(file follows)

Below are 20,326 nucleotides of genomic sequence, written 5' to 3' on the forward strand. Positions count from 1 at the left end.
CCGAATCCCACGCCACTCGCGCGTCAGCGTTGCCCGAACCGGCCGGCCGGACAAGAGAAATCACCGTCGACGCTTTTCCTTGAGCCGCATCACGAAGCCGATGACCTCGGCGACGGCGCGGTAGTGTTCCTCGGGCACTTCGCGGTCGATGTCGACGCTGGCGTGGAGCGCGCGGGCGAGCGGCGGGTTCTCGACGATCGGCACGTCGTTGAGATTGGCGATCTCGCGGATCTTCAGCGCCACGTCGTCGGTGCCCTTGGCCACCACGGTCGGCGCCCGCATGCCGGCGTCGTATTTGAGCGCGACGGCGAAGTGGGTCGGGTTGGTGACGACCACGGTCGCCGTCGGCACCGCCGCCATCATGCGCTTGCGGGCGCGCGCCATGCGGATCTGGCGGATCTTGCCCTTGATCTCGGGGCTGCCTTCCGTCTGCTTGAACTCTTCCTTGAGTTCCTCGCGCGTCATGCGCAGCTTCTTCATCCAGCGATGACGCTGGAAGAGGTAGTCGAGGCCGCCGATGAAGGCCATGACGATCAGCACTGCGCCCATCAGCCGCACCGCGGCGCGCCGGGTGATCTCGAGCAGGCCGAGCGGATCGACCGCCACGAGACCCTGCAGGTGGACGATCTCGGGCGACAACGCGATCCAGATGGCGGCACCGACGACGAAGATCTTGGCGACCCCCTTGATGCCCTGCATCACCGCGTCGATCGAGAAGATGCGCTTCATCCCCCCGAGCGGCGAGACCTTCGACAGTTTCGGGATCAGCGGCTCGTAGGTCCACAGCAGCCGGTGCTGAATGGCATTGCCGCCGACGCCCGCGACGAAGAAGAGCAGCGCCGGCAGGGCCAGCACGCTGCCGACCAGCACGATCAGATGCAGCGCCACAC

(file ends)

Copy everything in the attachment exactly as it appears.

Below are 20,326 nucleotides of genomic sequence, written 5' to 3' on the forward strand. Positions count from 1 at the left end.
CCGAATCCCACGCCACTCGCGCGTCAGCGTTGCCCGAACCGGCCGGCCGGACAAGAGAAATCACCGTCGACGCTTTTCCTTGAGCCGCATCACGAAGCCGATGACCTCGGCGACGGCGCGGTAGTGTTCCTCGGGCACTTCGCGGTCGATGTCGACGCTGGCGTGGAGCGCGCGGGCGAGCGGCGGGTTCTCGACGATCGGCACGTCGTTGAGATTGGCGATCTCGCGGATCTTCAGCGCCACGTCGTCGGTGCCCTTGGCCACCACGGTCGGCGCCCGCATGCCGGCGTCGTATTTGAGCGCGACGGCGAAGTGGGTCGGGTTGGTGACGACCACGGTCGCCGTCGGCACCGCCGCCATCATGCGCTTGCGGGCGCGCGCCATGCGGATCTGGCGGATCTTGCCCTTGATCTCGGGGCTGCCTTCCGTCTGCTTGAACTCTTCCTTGAGTTCCTCGCGCGTCATGCGCAGCTTCTTCATCCAGCGATGACGCTGGAAGAGGTAGTCGAGGCCGCCGATGAAGGCCATGACGATCAGCACTGCGCCCATCAGCCGCACCGCGGCGCGCCGGGTGATCTCGAGCAGGCCGAGCGGATCGACCGCCACGAGACCCTGCAGGTGGACGATCTCGGGCGACAACGCGATCCAGATGGCGGCACCGACGACGAAGATCTTGGCGACCCCCTTGATGCCCTGCATCACCGCGTCGATCGAGAAGATGCGCTTCATCCCCCCGAGCGGCGAGACCTTCGACAGTTTCGGGATCAGCGGCTCGTAGGTCCACAGCAGCCGGTGCTGAATGGCATTGCCGCCGACGCCCGCGACGAAGAAGAGCAGCGCCGGCAGGGCCAGCACGCTGCCGACCAGCACGATCAGATGCAGCGCCACAC